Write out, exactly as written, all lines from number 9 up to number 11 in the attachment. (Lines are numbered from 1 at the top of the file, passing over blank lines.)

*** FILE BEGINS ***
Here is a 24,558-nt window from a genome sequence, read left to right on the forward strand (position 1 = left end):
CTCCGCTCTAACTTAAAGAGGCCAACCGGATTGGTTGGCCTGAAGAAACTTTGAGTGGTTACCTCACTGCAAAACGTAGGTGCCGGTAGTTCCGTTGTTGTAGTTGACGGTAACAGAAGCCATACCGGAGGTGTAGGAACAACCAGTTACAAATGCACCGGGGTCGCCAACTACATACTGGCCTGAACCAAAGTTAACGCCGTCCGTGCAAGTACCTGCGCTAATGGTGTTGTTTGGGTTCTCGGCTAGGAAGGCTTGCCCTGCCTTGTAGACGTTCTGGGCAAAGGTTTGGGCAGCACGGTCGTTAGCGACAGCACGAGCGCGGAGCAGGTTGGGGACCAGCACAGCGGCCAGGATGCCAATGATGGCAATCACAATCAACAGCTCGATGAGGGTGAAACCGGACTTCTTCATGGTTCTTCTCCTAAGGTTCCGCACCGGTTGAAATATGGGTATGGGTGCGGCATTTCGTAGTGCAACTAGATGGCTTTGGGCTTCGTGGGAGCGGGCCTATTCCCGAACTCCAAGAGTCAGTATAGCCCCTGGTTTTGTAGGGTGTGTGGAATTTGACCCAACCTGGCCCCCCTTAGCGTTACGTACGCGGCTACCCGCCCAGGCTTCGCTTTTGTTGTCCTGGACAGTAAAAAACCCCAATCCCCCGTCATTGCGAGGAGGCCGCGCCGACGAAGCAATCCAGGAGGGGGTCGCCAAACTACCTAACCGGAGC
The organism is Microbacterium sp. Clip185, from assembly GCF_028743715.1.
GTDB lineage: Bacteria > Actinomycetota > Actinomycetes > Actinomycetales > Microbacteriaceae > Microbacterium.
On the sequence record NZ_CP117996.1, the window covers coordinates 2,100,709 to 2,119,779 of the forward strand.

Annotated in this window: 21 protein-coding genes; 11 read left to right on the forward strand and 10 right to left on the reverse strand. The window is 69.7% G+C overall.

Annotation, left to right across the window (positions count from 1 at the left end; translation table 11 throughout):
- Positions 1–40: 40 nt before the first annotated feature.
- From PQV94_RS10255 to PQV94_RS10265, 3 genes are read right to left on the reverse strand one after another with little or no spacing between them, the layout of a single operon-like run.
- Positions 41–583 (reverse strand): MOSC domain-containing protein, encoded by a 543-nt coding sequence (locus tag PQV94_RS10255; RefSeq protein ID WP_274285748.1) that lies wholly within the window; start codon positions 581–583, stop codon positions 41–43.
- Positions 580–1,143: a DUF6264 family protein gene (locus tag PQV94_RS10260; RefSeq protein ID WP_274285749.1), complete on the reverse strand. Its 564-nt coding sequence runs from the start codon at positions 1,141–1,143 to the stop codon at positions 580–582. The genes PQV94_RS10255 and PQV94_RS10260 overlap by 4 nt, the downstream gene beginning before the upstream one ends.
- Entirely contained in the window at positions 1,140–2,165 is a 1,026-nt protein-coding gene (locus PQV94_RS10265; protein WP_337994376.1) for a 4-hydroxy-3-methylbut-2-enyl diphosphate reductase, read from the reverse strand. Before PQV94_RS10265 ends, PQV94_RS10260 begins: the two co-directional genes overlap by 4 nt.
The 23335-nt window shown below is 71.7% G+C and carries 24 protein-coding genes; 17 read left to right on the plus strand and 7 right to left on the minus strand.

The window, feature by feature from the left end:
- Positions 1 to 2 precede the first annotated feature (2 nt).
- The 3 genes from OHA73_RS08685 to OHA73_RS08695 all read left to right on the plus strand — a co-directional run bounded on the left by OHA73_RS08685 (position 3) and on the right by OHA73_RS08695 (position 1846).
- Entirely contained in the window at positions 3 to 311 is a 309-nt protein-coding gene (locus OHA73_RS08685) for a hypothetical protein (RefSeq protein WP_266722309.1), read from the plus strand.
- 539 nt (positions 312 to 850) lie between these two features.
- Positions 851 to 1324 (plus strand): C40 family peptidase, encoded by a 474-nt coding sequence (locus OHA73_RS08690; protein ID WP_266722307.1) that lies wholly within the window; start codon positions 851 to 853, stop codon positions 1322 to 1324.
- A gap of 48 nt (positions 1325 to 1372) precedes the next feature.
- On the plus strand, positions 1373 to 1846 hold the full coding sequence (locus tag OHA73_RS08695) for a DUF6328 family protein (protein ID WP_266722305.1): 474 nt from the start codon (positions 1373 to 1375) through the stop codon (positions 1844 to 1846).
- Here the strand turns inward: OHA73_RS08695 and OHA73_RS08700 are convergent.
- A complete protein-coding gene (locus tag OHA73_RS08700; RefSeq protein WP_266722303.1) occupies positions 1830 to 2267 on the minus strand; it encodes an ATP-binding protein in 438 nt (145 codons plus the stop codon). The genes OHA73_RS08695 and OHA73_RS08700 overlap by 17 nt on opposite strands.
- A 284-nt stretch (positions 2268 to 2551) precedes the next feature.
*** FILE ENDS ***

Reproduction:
- From PQV94_RS10255 to PQV94_RS10265, 3 genes are read right to left on the reverse strand one after another with little or no spacing between them, the layout of a single operon-like run.
- Positions 41–583 (reverse strand): MOSC domain-containing protein, encoded by a 543-nt coding sequence (locus tag PQV94_RS10255; RefSeq protein ID WP_274285748.1) that lies wholly within the window; start codon positions 581–583, stop codon positions 41–43.
- Positions 580–1,143: a DUF6264 family protein gene (locus tag PQV94_RS10260; RefSeq protein ID WP_274285749.1), complete on the reverse strand. Its 564-nt coding sequence runs from the start codon at positions 1,141–1,143 to the stop codon at positions 580–582. The genes PQV94_RS10255 and PQV94_RS10260 overlap by 4 nt, the downstream gene beginning before the upstream one ends.